Overcoming the 'trial and error' in epilepsy treatment

30 July 2021


Improving a “trial-and-error approach’’ to epilepsy treatment is the aim of Australian Institute of Bioengineering and Nanotechnology research that encompasses stem cells, artificial intelligence, brain organoids and drug screening.

Professor Ernst Wolvetang from the Univeristy of Queensland will take a leading role, using $1 million from the Australian Government’s Medical Research Future Fund.

His research team aims to improve epilepsy treatment that currently involves a trial of different anti-seizure medication, doses and combinations to find an effective solution for each patient.

The cost of ineffective epilepsy treatment

Epilepsy is a debilitating group of neurological disorders affecting 1 in 26 people.

Despite advances in the past 20 years, more than 30 per cent of people with epilepsy do not have control of their seizures.

Professor Wolvetang said some people with difficult-to-treat epilepsy, including those with drug-resistant variants, had years of ineffective treatment.

“For the patient, this protracted journey results in related illnesses and serious side effects, loss of productivity and greater risk of sudden unexplained death,’’ he said.

“For the health system this journey incurs significant cost.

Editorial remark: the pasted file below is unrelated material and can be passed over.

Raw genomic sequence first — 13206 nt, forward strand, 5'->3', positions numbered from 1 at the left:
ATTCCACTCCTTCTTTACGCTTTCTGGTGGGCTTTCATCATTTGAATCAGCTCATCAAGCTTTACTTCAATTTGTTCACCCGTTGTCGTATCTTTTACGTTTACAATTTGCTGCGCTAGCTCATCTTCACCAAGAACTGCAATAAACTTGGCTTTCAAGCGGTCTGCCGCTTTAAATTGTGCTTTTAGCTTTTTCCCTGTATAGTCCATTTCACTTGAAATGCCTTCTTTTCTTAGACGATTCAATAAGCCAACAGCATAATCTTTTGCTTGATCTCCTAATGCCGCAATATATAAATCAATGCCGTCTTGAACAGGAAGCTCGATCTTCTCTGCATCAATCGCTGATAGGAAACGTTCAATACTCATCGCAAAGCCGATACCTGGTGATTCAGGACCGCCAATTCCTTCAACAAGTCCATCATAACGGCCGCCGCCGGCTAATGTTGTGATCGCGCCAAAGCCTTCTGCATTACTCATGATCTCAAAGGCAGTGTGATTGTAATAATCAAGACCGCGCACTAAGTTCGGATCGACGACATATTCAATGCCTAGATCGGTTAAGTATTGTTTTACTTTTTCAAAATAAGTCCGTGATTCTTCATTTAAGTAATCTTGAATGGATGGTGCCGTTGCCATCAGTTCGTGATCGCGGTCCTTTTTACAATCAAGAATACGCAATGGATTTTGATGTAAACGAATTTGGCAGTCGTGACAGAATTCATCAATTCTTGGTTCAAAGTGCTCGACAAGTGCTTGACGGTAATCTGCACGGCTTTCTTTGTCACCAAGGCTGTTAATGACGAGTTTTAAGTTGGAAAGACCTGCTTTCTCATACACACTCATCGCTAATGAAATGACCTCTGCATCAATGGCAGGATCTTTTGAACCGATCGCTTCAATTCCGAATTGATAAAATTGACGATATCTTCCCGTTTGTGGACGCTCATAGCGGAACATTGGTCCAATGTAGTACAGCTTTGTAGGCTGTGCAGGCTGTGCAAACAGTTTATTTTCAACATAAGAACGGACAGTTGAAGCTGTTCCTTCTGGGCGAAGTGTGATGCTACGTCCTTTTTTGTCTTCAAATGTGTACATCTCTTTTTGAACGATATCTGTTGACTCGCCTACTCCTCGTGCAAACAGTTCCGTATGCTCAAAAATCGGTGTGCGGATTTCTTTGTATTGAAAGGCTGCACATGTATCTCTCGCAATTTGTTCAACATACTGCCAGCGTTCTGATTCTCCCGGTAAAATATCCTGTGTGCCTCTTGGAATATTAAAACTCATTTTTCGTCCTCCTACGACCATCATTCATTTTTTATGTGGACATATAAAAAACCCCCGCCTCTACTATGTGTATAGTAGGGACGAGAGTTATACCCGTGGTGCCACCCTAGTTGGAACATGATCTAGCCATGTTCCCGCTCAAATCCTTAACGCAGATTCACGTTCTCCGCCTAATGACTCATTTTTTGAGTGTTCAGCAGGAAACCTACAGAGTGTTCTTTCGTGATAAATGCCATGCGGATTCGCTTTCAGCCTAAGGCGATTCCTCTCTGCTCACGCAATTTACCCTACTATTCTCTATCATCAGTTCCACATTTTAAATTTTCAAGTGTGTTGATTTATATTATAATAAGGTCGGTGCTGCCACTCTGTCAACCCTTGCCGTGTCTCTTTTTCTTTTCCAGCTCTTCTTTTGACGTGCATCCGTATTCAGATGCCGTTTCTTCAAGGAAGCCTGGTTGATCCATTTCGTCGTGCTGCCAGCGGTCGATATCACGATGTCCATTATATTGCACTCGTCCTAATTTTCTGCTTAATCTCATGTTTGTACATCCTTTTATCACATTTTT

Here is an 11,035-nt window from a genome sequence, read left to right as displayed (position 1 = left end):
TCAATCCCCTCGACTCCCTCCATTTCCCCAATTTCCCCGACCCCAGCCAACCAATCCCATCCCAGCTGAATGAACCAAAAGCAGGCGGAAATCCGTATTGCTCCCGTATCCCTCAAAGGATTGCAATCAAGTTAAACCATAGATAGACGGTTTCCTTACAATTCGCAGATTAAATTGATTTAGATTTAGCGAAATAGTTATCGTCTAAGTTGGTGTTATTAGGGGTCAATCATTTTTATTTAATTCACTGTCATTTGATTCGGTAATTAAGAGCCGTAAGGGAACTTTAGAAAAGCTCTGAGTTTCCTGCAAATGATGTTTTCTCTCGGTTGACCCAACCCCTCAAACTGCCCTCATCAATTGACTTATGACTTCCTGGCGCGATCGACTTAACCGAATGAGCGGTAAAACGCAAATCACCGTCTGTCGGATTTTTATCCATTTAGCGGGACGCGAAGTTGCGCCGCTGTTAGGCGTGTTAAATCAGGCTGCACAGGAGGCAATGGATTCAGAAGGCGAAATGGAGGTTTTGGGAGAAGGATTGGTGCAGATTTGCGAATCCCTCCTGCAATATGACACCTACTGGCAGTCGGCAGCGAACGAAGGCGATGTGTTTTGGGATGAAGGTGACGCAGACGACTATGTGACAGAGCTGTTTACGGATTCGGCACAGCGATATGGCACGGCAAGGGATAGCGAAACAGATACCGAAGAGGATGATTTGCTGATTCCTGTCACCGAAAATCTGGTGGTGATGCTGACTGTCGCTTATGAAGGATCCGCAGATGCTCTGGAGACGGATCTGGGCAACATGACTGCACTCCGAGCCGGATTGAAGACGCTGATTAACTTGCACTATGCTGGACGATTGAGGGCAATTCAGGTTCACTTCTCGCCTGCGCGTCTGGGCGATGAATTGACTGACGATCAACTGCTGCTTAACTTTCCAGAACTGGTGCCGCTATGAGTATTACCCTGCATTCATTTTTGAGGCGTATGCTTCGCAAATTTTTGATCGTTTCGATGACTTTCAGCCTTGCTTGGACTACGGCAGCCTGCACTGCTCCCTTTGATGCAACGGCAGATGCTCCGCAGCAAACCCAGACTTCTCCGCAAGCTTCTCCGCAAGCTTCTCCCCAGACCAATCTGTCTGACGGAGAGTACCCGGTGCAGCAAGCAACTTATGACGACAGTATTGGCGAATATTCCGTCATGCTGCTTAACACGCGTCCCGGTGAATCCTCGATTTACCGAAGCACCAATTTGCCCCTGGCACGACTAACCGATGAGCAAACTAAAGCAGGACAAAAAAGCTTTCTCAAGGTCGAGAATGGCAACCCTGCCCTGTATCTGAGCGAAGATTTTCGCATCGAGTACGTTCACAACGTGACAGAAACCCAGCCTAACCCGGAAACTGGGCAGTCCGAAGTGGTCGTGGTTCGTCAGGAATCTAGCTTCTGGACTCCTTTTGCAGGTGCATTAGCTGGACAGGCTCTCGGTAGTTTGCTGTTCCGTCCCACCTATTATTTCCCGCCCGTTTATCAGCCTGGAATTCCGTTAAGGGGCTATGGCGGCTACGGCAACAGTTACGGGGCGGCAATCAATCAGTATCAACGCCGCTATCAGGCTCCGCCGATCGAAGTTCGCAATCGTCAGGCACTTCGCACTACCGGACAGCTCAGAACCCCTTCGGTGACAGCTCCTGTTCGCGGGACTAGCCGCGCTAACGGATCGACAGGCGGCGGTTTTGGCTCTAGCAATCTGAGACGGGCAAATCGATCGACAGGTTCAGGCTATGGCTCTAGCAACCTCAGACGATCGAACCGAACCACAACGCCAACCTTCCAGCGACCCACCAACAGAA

“It is clear that there is an urgent need to alter this trajectory and make the journey from diagnosis to effective treatment shorter and cheaper.”

Stem cells, organoids to give new insights

The research aims to alter the trajectory through collaboration with leading neurologists – UQ Centre for Clinical Research Associate Professor Lata Vadlamudi and Monash University’s Professor Patrick Kwan and Professor Terence O’Brien.

“At present, we don't know which particular anti-seizure drugs would be most effective for individual patients at a personal level,” Professor Kwan said.

“Our research has the potential to fundamentally transform epilepsy care.”

The AIBN research will use stem cells from people with drug-resistant epilepsy to grow brain organoids, miniature models that mimic human brains.

Brain organoids, miniature models that mimic human brains, will be used to screen epilepsy medication.

The organoids will be used to screen a library of approved medications to identify those able to reduce seizure-like activity for each person.

An artificial intelligence model will be developed, using laboratory, clinical and genetic data to assist in predicting the most promising anti-seizure medications.

Professor Wolvetang said the research would demonstrate that an approach combining patient specific stem cells with drug screening and decision-making software is fast, precise and effective.

“The research will not only provide neurologists with evidence-based treatment options and thus reduce health care costs, but will also provide insights into the genetic drivers of epilepsy and the reasons why some patients become drug-resistant,” he said.

The research aligned with the MRFF scheme in enabling innovative research that cut across multiple scientific and clinical disciplines to address urgent unmet healthcare needs, he said.

Media: Erik de Wit, e.dewit@uq.edu.au, +61 447 305 979